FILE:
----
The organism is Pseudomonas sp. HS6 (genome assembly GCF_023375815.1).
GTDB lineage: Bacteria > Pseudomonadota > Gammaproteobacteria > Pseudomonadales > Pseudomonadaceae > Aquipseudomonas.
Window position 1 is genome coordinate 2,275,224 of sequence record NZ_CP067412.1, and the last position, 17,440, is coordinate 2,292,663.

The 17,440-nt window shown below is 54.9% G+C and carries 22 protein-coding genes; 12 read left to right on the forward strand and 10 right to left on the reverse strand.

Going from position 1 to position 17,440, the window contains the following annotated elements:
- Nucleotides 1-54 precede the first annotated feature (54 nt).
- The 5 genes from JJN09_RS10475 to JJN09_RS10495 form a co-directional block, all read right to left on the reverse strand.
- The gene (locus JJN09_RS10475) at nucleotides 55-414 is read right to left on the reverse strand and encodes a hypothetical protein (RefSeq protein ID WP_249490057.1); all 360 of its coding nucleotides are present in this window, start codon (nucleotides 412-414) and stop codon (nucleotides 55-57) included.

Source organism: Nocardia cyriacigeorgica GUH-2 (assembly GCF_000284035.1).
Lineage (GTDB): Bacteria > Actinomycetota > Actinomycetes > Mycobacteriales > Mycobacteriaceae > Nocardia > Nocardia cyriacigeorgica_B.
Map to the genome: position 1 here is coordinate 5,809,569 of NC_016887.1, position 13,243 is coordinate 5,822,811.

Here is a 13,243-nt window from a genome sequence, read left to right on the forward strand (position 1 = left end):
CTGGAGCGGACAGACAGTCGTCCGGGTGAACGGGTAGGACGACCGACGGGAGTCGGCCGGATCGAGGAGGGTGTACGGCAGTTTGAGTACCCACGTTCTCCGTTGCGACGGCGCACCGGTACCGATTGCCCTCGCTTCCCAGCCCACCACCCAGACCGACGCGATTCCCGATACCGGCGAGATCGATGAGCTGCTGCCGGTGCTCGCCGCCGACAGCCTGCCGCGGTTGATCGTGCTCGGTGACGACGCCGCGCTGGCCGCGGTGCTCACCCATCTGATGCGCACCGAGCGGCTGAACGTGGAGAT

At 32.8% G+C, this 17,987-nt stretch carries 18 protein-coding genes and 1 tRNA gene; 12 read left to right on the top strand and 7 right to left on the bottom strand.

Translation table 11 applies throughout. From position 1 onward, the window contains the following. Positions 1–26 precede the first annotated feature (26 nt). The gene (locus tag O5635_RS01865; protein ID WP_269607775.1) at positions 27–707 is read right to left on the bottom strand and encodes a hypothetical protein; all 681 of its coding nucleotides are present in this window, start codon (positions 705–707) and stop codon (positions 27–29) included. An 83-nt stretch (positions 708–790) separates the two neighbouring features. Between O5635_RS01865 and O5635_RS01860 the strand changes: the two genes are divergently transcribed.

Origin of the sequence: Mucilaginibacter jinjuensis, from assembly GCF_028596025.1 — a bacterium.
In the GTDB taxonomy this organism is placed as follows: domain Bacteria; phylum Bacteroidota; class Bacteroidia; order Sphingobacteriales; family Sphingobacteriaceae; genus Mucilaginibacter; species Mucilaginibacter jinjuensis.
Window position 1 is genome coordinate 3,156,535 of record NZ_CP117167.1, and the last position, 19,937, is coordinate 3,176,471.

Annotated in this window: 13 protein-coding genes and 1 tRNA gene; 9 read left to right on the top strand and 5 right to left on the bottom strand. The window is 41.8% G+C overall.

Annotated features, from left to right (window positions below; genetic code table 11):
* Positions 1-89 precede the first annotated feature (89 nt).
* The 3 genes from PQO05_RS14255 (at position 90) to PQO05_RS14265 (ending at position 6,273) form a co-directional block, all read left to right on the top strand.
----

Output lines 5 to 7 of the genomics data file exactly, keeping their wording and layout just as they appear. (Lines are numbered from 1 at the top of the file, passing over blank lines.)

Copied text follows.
Going from position 1 to position 17,440, the window contains the following annotated elements:
- Nucleotides 1-54 precede the first annotated feature (54 nt).
- The 5 genes from JJN09_RS10475 to JJN09_RS10495 form a co-directional block, all read right to left on the reverse strand.